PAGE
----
South Korea 6 – Andong – Bows & Swords – 11/2014

April 15, 2015

A light dusting of snow left no doubt that winter was on the way. Our Espar Airtronic heater kept the camper warm and toasty. We waved goodbye to the mask carvings outside Hahoe Village and proceeded to the nearby city of Andong to visit the Andong Folk Museum to learn more about the region’s unique traditional and cultural history. We found a fabulous collection of over 7000 artifacts and several displays with life-size figures that really gave us a great feeling of how people dressed as they performed the tasks of their traditional lives such as funeral rites and weddings.

Adjacent to the parking lot for the museum there was another display of old traditional homes. When the Andong Dam was created in 1976, the resulting lake would have submerged many cultural relics. Instead of leaving them to an underwater grave, the buildings and historical artifacts were moved to the museum’s outdoor space to create a park and the Andong Folk Village. Unlike the Folk Village of Hahoe, these homes were just on display. No one lived in them.

Korea Blog 6 59Walking back to the parking lot where we had camped for the night, we stopped to watch a gentleman practicing his archery. After letting us try a few shots ourselves with the unique Korean bow, strung a little lighter for tourists, Nam Hee-Jong demonstrated how easy it was to hit the bull’s-eye every time.

We learned that there are three main kinds of bows used in archery in the United States and Europe: the re-curve bow, the compound bow, and the straight bow. To these we can add the Yechon bow of Korea. The keratin bows made in Yechon have long been standard for hunting, archery, and we might presume, for battle. Unlike most present bows that are made of wood and fiberglass, the artisans in Yechon during the Joseon Dynasty developed advanced techniques to make bows from a combination of wood, animal horns and tendons. In the final stage, the craftsmen grafted the bow with the thin inner bark of the white cherry tree. The core of the bow consists of several layers of wood and horn that have been laminated. Fish air bladders were used as glue. Three kinds of wood, (bamboo, oak, mulberry), and cattle tendons were produced locally. Water buffalo horns were imported.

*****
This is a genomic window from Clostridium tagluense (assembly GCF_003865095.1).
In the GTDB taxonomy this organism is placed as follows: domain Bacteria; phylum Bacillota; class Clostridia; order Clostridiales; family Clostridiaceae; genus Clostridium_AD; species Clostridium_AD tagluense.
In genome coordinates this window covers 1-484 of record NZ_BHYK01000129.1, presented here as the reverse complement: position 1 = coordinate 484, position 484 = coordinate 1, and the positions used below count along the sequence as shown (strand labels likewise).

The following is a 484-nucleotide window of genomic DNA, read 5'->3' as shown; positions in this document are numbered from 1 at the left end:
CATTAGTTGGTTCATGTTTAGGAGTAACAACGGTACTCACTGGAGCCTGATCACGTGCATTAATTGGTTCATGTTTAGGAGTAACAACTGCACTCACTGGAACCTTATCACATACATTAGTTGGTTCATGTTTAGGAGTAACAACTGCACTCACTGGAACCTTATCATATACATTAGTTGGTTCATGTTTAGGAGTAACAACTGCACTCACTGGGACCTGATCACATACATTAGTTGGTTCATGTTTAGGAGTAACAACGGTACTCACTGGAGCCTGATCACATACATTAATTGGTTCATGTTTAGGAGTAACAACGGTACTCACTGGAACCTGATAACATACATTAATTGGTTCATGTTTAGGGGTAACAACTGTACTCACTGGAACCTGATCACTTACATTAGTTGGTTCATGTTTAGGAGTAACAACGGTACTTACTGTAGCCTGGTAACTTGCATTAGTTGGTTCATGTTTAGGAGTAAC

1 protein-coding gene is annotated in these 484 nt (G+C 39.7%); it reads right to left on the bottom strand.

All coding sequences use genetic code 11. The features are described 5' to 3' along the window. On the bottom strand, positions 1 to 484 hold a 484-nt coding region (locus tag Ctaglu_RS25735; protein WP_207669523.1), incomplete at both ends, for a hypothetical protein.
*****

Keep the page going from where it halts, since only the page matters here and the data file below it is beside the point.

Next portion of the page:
Korea Blog 6 38In talking with Nam Hee-Jong we discovered that he was a member of the Traditional Military Honor Guard who protects the president and performs official duties. This sector of the Korean military practices four disciplines: bow & arrow, various swords, fist & kick and riding horses. He offered to show us some of his talents. The swords he twirled as he leaped and danced in the demonstration courtyard were razor sharp.

Faster than the eye could even follow, he sliced off sections of very tough 2” bamboo, spinning around to whisk off a second or third piece. We could easily imagine that in a real battle these swords could lop off a man’s arm or head in an instant. He also demonstrated a different kind of blade called a “pole weapon”. It too was as sharp as a razor but weighing some 20 pounds. We watched as he impressively twirled around, clipping off pieces of the bamboo, sometimes catching the cut sections in midair and slicing them in half again.

As an Asian dawn spread across the sky we strolled over the Wolryeong (Moonshine) Bridge, the longest wooded bridge in Korea. Back on the modern highways we were still adjusting to the polite drivers and European-style tunnels and tollgates. Only the occasional memorial grave markers near villages where neat rice fields spread out toward a blue East Sea (Sea of Japan) and the bilingual road signs reminded us where we were. Passing a Starbucks or a Baskin Robbins ice-cream parlor would bring a smile, but no feeling of homesickness. While South Korea boasts the highest Internet speed in the world, some of their wiring did make us wonder.

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